9. Training and collaborative activities: Video conferencing is encouraged, including use of a webcam to demonstrate techniques where possible. For in-person training, the trainee and trainee should strive to remain at least 6 feet apart when possible; training periods within a 6-foot distance should be as short as possible and may not extend beyond 15 minutes within a two-hour period. Disposable surgical or N95 masks must be worn at all times (i.e., no drinking or eating) while within a 6 ft distance.

10. Reporting unsafe conditions: If unsafe behavior is observed, the following sequence of actions is recommended to address it, escalating only if the problem is not addressed: (1) respectfully ask the person to self-correct; (2) alert the PI/Director; (3) inform the local Building Coordinator; (4) alert Department Chair. For BI, BRT and RF, the building coordinator is Carol Barnes (.829). For all other CBC buildings, the building coordinators are Walter Williams (.5141) and Kevin Dill (.3). An anonymous reporting form is also available if the steps above cannot be reasonably taken.

11. Corrective actions: Disregard for these policies will not be tolerated. Researchers that refuse to abide by safety guidelines will be denied access to research laboratories and other shared spaces. Safety violations will be warned only once and expected to follow the guidelines. The seriousness of the potential health risks to others requires that the second offense by the same individual will result in immediate action.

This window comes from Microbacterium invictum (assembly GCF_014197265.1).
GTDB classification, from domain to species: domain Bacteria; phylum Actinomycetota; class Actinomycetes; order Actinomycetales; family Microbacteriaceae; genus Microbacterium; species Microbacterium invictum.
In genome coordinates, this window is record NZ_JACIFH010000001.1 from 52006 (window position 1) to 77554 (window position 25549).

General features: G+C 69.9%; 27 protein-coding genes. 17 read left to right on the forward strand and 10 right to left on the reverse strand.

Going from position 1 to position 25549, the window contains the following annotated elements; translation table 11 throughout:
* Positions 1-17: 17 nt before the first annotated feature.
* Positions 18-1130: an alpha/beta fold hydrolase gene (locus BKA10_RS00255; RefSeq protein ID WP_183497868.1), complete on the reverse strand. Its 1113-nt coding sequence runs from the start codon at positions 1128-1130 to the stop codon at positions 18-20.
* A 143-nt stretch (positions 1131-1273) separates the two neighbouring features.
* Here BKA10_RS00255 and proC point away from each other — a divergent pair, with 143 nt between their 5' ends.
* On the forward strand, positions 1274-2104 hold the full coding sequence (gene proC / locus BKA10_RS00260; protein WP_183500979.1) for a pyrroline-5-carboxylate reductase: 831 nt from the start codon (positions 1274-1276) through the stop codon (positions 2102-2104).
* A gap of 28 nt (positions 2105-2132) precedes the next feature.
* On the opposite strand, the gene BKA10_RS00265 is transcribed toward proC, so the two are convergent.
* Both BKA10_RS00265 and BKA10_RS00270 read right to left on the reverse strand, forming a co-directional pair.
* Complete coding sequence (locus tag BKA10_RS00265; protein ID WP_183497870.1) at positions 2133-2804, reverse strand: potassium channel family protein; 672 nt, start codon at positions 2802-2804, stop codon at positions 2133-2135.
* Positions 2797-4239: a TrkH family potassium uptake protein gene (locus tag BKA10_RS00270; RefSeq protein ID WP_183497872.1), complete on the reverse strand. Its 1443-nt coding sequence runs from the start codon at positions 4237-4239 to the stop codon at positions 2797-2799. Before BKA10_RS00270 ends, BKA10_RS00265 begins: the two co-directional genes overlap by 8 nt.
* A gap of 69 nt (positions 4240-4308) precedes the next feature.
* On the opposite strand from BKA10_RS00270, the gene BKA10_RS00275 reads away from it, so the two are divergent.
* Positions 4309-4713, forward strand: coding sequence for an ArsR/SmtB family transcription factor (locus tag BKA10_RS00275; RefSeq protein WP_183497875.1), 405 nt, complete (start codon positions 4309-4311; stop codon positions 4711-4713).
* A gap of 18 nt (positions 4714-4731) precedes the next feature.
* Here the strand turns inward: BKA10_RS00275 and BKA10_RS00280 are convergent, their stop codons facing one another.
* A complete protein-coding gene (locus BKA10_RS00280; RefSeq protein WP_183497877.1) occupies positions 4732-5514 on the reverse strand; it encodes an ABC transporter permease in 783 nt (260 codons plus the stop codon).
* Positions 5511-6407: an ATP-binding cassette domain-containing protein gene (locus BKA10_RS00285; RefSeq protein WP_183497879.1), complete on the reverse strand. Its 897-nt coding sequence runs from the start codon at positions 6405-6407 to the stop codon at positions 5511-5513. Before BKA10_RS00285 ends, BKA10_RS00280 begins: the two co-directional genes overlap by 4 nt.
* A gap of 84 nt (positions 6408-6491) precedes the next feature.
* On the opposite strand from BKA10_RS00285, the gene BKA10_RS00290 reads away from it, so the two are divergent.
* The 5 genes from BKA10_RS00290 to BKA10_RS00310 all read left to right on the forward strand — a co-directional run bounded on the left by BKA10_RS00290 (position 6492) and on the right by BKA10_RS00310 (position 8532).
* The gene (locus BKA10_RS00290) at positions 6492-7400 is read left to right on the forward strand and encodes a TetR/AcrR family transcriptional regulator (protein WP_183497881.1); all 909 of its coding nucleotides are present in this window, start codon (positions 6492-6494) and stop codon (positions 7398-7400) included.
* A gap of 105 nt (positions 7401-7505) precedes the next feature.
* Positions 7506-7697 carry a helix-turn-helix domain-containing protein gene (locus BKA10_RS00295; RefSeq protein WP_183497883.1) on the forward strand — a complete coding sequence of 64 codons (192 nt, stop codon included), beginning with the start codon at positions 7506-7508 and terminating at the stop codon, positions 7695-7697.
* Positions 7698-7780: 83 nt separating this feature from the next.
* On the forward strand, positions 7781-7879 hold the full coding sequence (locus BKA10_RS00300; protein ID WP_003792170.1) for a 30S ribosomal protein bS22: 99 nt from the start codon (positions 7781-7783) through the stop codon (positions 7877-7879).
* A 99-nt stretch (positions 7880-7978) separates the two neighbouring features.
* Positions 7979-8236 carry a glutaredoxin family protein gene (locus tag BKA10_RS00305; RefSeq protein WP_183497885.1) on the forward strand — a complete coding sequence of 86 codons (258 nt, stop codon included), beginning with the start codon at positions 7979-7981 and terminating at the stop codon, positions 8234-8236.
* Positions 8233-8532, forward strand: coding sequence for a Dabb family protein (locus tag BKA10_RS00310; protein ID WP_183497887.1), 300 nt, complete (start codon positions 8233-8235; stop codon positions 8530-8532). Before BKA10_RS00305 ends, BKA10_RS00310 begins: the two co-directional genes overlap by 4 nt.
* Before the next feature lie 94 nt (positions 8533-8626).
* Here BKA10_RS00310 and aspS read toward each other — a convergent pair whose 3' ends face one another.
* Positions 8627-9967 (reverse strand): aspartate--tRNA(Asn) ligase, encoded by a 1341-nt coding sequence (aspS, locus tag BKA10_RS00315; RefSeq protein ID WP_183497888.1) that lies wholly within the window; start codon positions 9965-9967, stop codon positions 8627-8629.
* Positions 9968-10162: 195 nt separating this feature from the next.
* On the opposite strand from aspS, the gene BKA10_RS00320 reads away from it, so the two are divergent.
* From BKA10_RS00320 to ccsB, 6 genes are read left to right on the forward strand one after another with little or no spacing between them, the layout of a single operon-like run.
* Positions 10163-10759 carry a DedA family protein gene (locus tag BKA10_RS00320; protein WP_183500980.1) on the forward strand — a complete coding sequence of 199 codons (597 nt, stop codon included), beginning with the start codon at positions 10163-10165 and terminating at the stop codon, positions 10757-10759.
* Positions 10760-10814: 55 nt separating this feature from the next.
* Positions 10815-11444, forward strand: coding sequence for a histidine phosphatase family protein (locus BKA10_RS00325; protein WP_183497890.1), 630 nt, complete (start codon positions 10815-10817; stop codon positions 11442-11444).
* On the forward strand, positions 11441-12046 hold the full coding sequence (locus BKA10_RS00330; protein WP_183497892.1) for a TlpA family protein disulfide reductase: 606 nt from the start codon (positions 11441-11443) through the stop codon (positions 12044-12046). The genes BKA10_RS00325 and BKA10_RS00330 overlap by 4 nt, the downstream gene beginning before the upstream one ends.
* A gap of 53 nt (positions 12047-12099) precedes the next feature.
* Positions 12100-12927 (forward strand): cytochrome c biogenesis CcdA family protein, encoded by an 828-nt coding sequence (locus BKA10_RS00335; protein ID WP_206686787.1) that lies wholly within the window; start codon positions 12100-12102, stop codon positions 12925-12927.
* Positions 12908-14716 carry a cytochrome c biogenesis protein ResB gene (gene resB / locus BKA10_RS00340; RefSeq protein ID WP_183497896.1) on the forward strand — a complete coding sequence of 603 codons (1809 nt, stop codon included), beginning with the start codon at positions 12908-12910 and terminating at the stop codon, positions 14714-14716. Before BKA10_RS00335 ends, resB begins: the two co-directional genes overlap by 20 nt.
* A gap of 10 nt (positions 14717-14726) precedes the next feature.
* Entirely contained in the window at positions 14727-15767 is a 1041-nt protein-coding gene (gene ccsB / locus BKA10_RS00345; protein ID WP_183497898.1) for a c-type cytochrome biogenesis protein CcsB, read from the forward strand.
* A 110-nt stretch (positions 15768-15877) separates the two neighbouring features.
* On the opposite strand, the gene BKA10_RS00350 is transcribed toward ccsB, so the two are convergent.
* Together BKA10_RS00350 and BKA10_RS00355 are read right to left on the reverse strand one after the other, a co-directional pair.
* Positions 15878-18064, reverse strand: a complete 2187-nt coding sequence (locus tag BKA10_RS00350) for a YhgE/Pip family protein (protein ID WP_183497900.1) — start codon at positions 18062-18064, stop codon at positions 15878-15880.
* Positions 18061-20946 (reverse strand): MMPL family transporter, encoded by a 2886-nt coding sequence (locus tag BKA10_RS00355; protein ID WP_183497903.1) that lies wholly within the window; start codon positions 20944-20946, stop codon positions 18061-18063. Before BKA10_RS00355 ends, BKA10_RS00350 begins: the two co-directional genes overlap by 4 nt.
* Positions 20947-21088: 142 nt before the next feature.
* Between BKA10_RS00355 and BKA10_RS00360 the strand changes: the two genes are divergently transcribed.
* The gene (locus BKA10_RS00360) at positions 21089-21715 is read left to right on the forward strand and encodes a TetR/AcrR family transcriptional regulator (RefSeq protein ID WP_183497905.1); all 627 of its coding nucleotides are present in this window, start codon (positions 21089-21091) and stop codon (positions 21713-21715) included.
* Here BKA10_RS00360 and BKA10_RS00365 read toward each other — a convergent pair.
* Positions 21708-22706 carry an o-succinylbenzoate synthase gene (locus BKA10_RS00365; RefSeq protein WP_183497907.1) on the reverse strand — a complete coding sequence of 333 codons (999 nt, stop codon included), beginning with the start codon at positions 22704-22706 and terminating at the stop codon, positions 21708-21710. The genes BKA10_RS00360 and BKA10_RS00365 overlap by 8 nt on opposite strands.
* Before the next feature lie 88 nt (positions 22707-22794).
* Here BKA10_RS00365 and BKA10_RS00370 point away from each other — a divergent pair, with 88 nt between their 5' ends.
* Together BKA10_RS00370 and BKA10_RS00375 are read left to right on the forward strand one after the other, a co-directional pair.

Requirement to work from home. All employees who can work from home are still required to do so.  This includes all of graduate students, undergraduates, postdocs, research scientists, faculty, and staff. Nobody is allowed to work from their office on campus. 

Travel and Seminars.  All international travel and non-essential domestic air travel are prohibited (essential travel does not include conferences, colloquiums or guest lectures). Students, faculty and staff who are returning from a CDC level 3 country (which now includes most of Europe, as well as some countries in East Asia and the Middle East) must self-quarantine for 14 days before they can return to campus. All CBC seminars and events for the remainder of the semester are cancelled.